Speaking of size/athleticism freaks, S Tyler Owens is one of the fastest 210-plus-pound humans walking the earth, and he was one inch shy of the NFL Combine’s broad jump record. But his technique and instincts need work on the field, and the latter inarguably needs more work off it. At the NFL Combine, Owens told reporters that he doesn’t “believe in space” or “other planets”, adding “I started seeing flat earth stuff and I was like, this is kind of interesting.” I promise I am not making these quotes up.

RB Michael Wiley holds some intrigue as a back around threshold size with proven receiving utility who can break tackles. Oft-injured in college, Wiley additionally saw his touches slashed while healthy during Arizona’s breakout 2023 season.

QB Sam Hartman is a small pocket-passing prospect with a middling arm who was terrible under pressure in each of the last two seasons… in 2022 at Wake Forest and 2023 at Notre Dame. His college stats shine, but the skillset almost assuredly won’t translate to the pros.

Three sleepers to keep an eye on: FB Colson Yankoff, WR Marcus Rosemy-Jacksaint, and S Ben Nikkel. All three signings pointed to an all-encompassing, holistic draft process under the new administration. This is why: The trio were all core special-team standouts on their college teams.

7. Philadelphia Eagles

Prospect Rank Position School Comp Ht Wt RAS
Gabe Hall 160 DL15 Baylor Perrion Winfrey 6061 294 9.25
Kendall Milton 230 RB20 Georgia Hassan Haskins 6014 225 8.08
Gottlieb Ayedze 293 OG17 Maryland Jack Driscoll 6041 308 7.81
McCallan Castles 302 TE18 Tennessee Durham Smythe 6043 244 8.59
Andre’ Sam 312 S24 Louisiana State Verone McKinley 5112 191 5.45
Anim Dankwah 332 OT26 Howard George Foster 6074 349 3.38
Tavion McCarthy 421 CB55 Mercer Brandon Wilson 5083 197 7.87

DL Gabe Hall and RB Kendall Milton headlined another strong UDFA showing by the Eagles.

Hall has eye-opening measurables, with 34 1/2-inch arms and an 84-inch wingspan at 6-foot-6. The former Feldman Freak-Lister has 93rd-percentile athleticism. In addition, he has an explosive first step.

But while Hall typically wins in the initial beats after the snap, Philly’s coaching staff is going to have to work with him on the rest of it. He plays too high, and he can get bullied by power because of it.

But this is the exact kind of prospect you want to prioritize in UDFA: If you can successfully make a couple tweaks, Hall could hang around for years. If you can’t, well, it only cost pocket change to find out.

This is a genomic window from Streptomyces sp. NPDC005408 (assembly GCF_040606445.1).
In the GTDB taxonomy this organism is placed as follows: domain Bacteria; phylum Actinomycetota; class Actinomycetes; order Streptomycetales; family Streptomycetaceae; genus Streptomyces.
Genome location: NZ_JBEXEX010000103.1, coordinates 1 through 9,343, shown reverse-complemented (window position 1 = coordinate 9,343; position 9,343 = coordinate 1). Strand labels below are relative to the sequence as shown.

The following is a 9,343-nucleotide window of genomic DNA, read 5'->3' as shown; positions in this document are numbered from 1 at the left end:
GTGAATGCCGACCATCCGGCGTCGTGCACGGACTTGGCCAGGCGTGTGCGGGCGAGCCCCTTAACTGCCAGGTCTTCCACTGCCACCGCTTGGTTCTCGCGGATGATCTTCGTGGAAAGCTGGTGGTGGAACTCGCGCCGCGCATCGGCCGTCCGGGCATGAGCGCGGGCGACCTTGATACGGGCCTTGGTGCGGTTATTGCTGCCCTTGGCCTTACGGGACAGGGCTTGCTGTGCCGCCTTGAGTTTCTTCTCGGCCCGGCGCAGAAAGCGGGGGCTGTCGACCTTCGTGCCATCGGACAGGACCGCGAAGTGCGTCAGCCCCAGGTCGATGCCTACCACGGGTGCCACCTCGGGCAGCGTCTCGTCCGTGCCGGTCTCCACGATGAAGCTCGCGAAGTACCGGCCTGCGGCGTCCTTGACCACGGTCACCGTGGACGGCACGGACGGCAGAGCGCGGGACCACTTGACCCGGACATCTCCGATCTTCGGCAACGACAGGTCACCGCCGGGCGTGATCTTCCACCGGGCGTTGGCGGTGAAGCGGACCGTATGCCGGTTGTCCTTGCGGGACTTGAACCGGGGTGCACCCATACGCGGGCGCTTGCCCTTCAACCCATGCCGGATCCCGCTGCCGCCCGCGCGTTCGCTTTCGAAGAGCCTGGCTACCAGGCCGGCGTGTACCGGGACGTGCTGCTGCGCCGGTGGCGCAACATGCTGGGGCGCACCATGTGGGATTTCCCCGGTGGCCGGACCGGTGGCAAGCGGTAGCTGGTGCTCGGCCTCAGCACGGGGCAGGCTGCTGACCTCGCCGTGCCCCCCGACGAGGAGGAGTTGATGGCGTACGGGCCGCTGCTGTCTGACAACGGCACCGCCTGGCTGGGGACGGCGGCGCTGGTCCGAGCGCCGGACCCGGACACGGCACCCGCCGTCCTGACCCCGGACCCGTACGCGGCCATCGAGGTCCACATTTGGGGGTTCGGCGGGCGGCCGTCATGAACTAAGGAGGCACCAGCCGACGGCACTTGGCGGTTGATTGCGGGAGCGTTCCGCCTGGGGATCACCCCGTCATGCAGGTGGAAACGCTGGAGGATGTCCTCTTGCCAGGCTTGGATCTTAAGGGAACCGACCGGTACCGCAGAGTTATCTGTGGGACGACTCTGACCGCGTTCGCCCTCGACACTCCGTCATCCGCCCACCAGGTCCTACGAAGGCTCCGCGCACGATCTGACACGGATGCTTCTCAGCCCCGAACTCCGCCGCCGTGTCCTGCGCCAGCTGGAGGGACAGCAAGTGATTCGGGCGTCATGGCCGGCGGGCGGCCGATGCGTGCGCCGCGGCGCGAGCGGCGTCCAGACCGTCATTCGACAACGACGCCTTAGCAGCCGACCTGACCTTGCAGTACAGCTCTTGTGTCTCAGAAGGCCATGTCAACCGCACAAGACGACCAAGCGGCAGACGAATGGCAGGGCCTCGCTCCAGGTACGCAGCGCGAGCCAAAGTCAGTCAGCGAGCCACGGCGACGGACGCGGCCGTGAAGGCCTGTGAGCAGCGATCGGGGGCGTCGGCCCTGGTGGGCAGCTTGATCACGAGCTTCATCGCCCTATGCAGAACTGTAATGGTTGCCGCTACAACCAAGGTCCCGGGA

RB Milton has a higher floor than Hall, but that comes with a lower ceiling. There are two things I know Milton will be able to do in the NFL: Grind out short-yardage opportunities between the tackles, and pass protect. That’s the extent of what he will offer an NFL roster – but it might be enough to hang around.

8. Carolina Panthers

Prospect Rank Position School Comp Ht Wt RAS
Jalen Coker 134 WR21 Holy Cross David Terrell 6013 208 8.54
Willie Drew 242 CB31 Virginia State Kyu Blu Kelly 5115 191 6.83
Jaden Shirden 326 RB29 Monmouth Donnel Pumphrey 5080 187 6.32
Demani Richardson 346 S26 Texas AM Antonio Johnson 6005 214 5.15
Jackson Mitchell 417 LB38 Connecticut Cam Jones 6013 225 3.65
Jack Plummer 439 QB22 Louisville Cooper Rush 6043 215 8.36
Andrew Raym 465 OC15 Oklahoma Jake Andrews 6040 314 2.27
Sam Pinckney 467 WR66 Coastal Carolina Adarius Bowman 6027 223 3.72
Devin Carter 477 WR67 West Virginia Andre Holmes 6033 207 3.25

I wasn’t high on GM Dan Morgan’s work in the draft, but I appreciated he and his scouting team’s work in the UDFA process. The top-three signings on my board were subdivision standouts that I thought had a real chance to get drafted – Holy Cross WR Jalen Coker, Virginia State CB Willie Drew, and Monmouth RB Jaden Shirden.

Someone has to explain to me why Coker didn’t get drafted. The more I watched him, the more convinced I became that he will be an NFL contributor. Coker’s ball skills are sublime. He has late hands – preventing defensive backs from making plays on the ball – and he doesn’t drop anything. I love how natural he is spearing balls outside his frame.

The NFL appeared to be punitive with Coker because he comes from the FCS and he doesn’t have high-end speed. He does, however, have high-end explosion. Coker is bursty off the line and out of route breaks – at the NFL Combine, he posted the same 10-yard split as all-world burner AD Mitchell.

Coker is making Carolina’s Week 1 roster. And Jonathan Mingo – who I did not rank much higher overall on last year’s board as I did Coker on this year’s – should no longer feel secure in his WR4 role. Coker’s ceiling is a reliable possession WR2 in the NFL.

9. New Orleans Saints

Prospect Rank Position School Comp Ht Wt RAS
Dallin Holker 156 TE7 Colorado State Bo Scaife 6032 234 6.07
Mason Tipton 251 WR35 Yale Samie Parker 5097 179 8.03
Malik Langham 271 DL27 Purdue Marlon Davidson 6042 302 6.14
Trajan Jeffcoat 285 ED31 Arkansas Malik Herring 6040 267 7.63
Millard Bradford 384 S28 Texas Christian Brandon Hill 5104 193 7.7
Kyler Baugh 418 DL36 Minnesota Quinn Pitcock 6016 302 8.56
Isaiah Stalbird 434 LB39 South Dakota State Davion Taylor 5116 221 9.5